Once upon a time I worked at the now-defunct bookstore Borders. If you’re young enough never to have heard of it, think Barnes and Noble with better customer service and a worse business model. Publishers would regularly send us advance copies in the hopes that we would read them and recommend to customers. The best of these usually went to whoever was working the day they arrived (which is not a complaint–we all had a chance of getting the good ones from time to time); the leftovers went to a shelf in the break room. The books on that shelf were notoriously awful, and almost out of pity I would grab one occasionally and take it home to read just to remind myself what terrible schlock exists in the world. Occasionally, however, I’d run across a good one that had been overlooked or packaged with a bunch of terrible ones.
Nightshade is not one of these surprisingly good finds. It is as if someone read Twilight and thought “this should have been written from the perspective of the vampire, who is a werewolf instead of a vampire.” The book centers around the main character, which is so obvious a statement that it shouldn’t even have to be written down. But that’s seriously one of the big take-aways. It’s certainly not anything about said main character, whose name I have completely forgotten despite only finishing the book yesterday. She’s a werewolf, and ‘has’ to marry someone for reasons, but she really likes someone else. And… that’s about it. The dialogue runs something like this:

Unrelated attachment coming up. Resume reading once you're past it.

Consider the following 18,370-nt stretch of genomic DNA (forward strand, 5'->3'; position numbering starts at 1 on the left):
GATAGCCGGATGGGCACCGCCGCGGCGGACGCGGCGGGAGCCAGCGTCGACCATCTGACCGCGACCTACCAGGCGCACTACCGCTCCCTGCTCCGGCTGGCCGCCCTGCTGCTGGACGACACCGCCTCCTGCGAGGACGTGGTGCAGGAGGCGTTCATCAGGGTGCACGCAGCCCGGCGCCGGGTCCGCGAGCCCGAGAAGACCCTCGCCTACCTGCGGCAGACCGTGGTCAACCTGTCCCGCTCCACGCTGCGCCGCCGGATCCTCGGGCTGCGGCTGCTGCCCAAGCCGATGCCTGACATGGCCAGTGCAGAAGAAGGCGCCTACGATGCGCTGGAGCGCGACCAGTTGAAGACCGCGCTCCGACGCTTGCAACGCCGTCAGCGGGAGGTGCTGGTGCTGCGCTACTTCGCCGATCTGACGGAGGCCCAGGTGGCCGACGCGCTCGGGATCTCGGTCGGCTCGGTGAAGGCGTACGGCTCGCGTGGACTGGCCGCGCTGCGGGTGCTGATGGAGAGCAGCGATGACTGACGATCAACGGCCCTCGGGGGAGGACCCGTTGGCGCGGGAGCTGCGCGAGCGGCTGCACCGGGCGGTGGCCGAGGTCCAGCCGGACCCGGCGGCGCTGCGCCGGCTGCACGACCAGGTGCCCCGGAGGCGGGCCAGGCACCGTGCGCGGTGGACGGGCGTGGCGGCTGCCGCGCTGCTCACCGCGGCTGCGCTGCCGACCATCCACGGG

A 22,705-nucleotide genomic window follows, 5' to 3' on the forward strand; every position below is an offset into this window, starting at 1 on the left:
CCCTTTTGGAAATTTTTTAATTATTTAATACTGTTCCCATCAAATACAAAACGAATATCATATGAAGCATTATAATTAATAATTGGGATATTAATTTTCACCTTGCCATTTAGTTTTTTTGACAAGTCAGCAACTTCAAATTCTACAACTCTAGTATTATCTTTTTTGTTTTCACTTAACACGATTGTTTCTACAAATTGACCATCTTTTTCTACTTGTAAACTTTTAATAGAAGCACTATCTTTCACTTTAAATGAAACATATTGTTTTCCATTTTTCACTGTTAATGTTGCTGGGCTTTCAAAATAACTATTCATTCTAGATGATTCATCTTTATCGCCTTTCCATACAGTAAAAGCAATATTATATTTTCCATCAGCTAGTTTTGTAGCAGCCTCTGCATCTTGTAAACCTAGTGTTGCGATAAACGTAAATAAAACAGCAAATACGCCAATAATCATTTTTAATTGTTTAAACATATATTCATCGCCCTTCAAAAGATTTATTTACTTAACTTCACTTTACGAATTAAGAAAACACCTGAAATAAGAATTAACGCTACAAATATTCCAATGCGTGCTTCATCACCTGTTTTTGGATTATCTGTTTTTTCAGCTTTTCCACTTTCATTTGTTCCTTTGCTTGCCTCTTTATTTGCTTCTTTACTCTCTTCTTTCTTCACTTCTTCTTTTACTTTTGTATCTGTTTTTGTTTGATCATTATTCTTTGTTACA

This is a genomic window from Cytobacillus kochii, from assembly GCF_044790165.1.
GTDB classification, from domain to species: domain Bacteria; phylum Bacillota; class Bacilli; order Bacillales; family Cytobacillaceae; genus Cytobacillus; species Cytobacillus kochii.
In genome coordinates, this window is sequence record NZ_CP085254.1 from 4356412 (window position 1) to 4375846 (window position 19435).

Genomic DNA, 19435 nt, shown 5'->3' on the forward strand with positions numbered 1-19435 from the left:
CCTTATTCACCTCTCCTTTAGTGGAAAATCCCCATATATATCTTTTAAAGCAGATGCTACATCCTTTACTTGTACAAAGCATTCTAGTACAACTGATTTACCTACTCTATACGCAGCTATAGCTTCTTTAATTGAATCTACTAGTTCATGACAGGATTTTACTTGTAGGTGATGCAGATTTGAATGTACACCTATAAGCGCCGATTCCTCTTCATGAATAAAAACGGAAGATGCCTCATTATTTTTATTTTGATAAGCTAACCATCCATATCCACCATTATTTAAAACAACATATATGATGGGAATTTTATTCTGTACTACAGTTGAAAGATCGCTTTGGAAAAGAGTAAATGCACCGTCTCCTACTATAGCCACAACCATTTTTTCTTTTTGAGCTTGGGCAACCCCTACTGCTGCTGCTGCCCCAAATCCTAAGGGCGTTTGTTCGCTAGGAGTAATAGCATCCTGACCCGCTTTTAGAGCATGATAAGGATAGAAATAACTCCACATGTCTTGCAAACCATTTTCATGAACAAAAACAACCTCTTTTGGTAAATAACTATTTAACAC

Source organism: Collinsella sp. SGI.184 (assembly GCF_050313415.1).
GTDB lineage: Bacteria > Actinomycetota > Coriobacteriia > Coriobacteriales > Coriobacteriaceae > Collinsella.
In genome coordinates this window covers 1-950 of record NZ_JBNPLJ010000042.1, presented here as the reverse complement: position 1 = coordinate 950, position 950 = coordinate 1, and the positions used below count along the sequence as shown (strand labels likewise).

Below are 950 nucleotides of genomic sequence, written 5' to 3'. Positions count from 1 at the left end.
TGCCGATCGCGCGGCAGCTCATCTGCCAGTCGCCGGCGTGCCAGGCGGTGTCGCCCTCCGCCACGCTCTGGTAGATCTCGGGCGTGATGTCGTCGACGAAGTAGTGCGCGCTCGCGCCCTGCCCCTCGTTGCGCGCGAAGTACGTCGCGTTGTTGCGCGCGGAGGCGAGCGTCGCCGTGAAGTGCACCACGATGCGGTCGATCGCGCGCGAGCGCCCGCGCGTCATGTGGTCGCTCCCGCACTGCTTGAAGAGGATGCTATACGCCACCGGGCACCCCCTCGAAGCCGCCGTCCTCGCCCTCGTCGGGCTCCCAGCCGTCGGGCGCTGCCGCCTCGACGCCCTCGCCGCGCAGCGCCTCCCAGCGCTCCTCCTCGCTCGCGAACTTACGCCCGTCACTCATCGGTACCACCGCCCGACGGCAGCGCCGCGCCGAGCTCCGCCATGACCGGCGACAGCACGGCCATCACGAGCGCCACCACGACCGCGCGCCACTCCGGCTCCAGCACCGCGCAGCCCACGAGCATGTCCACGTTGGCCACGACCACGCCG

Main Character: “I don’t want to be thought of as ‘hot’, I’m totally a warrior! (But I’m also hot.)”
Main Character: “Boys would never like someone like me. Why won’t these boys leave me alone? I’m so totally fat.”
Every other character: “You’re so hot, how do you even live being so hot?”
Main Character: “The rules strictly say I’m not supposed to do X.”
Other character: “You should do X.”
Main Character: “I did X, but I shouldn’t have to face the consequences for X, because the people who put rule X in place just don’t understand what it’s like to be me.”
On repeat for 400+ pages.
Look, I’m sure there’s a demographic out there that this sort of narrative appeals to. I mean, there has to be given how many of these sorts of books I saw go through Borders back in the day. (I suppose it’s possible that the flood has dried up in the last seven years or so, but for some reason I highly doubt it.) Heck, for that matter I wouldn’t be surprised to see this made into a movie or a CW series.
If you’ve been reading this blog for any amount of time at all, you’ll know that I’m no fan of following the mob just because they should say you should do something. Everyone else is not automatically always right. In fact, there’s only one guide to life that is worse than the popular opinion of the moment–and that worse guide is your (and my) ‘authentic inner feelings.’ The polls will lead you astray; your inner desires will lead you even more astray.
‘But,’ we might ask, ‘if I can’t trust myself, and I can’t trust others, who can I trust?’ That’s a great question–and the big answer is the Bible. There are smaller answers that are useful for life in this world (‘the accumulated wisdom of the ages’ is the one I tend towards, given my conservative leanings), but the big answer is that you should look to the book that God has given us. The Bible will not affirm your inner desires, it will kill you and give you a new and better life.
All that to say if you’re looking for a book to tell you exactly what you want to hear–which happens to be the same thing basically every other young adult book will tell you–then this is the book for you. It is certainly not the book for me.
Dr. Coyle Neal is co-host of the City of Man Podcast and an Assistant Professor of Political Science at Southwest Baptist University in Bolivar, MO. His inner leanings are as untrustworthy as yours.